Pandemic brings more isolation to San Diego’s foster youth
By Rachel Biano, KGTV
ESCONDIDO, Calif. (KGTV) — Growing up in foster care can be lonely enough and the holidays and the pandemic can make life feel even more isolating.
Shatayja Beck knows that feeling all too well.
“I didn’t know where I was going to go. I thought I was going to be there forever, and then finally somebody told me about SPA, and it just sounded like the best place, really I was like sign me up,” said Beck.
Shatayja lived in the honor’s house and played just about every sport offered. She graduated from SPA in 2017.
“When I was younger, I didn’t even think I was really going to make it to college, I was like high school and, that’s it,” said Shatayja.
Not only did she graduate high school, but she says she also had several college scholarship options. Currently, she’s a student at Grossmont College. Her passion is photography and she works as a security guard.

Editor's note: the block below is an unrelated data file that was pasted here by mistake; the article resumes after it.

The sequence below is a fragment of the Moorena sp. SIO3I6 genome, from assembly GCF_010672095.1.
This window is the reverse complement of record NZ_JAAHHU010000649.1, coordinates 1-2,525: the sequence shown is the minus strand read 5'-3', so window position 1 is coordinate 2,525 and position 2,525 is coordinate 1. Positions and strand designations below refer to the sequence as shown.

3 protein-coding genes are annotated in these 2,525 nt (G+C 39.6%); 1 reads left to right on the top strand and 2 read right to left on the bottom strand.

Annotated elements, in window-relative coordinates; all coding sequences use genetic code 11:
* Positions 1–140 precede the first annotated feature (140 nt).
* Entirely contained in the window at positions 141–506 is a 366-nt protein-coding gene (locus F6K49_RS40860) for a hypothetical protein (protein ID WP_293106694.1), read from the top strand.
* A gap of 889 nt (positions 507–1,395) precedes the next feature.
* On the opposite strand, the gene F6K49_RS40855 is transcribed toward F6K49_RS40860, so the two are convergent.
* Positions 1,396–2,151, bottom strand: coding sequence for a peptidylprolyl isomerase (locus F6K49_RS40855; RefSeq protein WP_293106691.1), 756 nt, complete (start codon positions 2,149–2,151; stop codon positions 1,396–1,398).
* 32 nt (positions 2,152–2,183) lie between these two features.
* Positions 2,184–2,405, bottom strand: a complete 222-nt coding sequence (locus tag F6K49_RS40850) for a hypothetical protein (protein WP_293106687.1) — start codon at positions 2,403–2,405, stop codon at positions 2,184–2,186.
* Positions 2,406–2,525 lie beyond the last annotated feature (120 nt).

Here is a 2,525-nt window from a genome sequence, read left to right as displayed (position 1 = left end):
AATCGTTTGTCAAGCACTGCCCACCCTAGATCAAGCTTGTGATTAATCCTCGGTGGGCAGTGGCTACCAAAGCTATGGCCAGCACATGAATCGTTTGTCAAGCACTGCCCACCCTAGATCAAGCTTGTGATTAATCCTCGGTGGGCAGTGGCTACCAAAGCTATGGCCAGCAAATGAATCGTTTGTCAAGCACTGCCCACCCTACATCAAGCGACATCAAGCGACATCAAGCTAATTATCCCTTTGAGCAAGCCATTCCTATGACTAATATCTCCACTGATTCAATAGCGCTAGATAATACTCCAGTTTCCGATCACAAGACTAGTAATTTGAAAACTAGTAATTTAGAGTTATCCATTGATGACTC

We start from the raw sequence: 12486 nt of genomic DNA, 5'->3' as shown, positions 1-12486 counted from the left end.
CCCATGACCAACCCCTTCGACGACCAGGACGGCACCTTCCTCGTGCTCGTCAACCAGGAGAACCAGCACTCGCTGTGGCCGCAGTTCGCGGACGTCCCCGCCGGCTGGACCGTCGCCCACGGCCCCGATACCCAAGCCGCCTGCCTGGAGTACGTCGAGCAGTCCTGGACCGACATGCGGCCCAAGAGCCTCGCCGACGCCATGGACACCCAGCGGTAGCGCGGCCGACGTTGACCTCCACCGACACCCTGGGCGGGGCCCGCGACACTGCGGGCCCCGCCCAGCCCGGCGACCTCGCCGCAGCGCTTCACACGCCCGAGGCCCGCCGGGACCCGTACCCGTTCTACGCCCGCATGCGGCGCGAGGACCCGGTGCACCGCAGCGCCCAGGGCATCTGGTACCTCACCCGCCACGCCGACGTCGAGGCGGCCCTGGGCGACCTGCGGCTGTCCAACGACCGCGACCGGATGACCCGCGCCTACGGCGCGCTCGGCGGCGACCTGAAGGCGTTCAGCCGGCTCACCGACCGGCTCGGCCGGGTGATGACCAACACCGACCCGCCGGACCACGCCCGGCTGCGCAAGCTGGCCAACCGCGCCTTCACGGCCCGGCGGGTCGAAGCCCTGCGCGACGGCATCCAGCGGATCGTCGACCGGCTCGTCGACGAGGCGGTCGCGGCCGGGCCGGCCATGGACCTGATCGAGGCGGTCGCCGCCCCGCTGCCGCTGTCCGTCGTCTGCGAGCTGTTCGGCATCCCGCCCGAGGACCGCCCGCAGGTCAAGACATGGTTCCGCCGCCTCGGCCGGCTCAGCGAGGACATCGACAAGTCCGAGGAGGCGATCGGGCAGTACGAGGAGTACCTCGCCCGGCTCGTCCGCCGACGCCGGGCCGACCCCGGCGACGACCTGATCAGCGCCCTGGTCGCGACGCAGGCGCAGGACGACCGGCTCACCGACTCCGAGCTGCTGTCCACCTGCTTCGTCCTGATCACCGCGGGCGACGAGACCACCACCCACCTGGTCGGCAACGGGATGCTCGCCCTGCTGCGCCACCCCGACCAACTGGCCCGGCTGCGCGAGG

“When I went to SPA, I felt like I could be myself, and I found out who I really was, how I wanted to dress. and how I wanted to be,” said Shatayja.
Perhaps, just as frightening as entering the foster system is leaving it.
“There is the experience of, ‘good luck, you’ve turned 18.’ The system is no longer responsible. We hope that you learn everything that you’ve needed to to make this transition successful,” said Simone Hidds-Monroe.
Hidds-Monroe knows that feeling all too well. She graduated from SPA in 2009.
She and her three siblings entered foster care after their mom died. They stayed together, and all graduated from the academy.
“There is such a relief when you meet another former foster youth. It’s like this unspoken connection that you really understand,” said Hidds-Monroe, who is now the associate director of youth services for Just in Time for Foster Youth…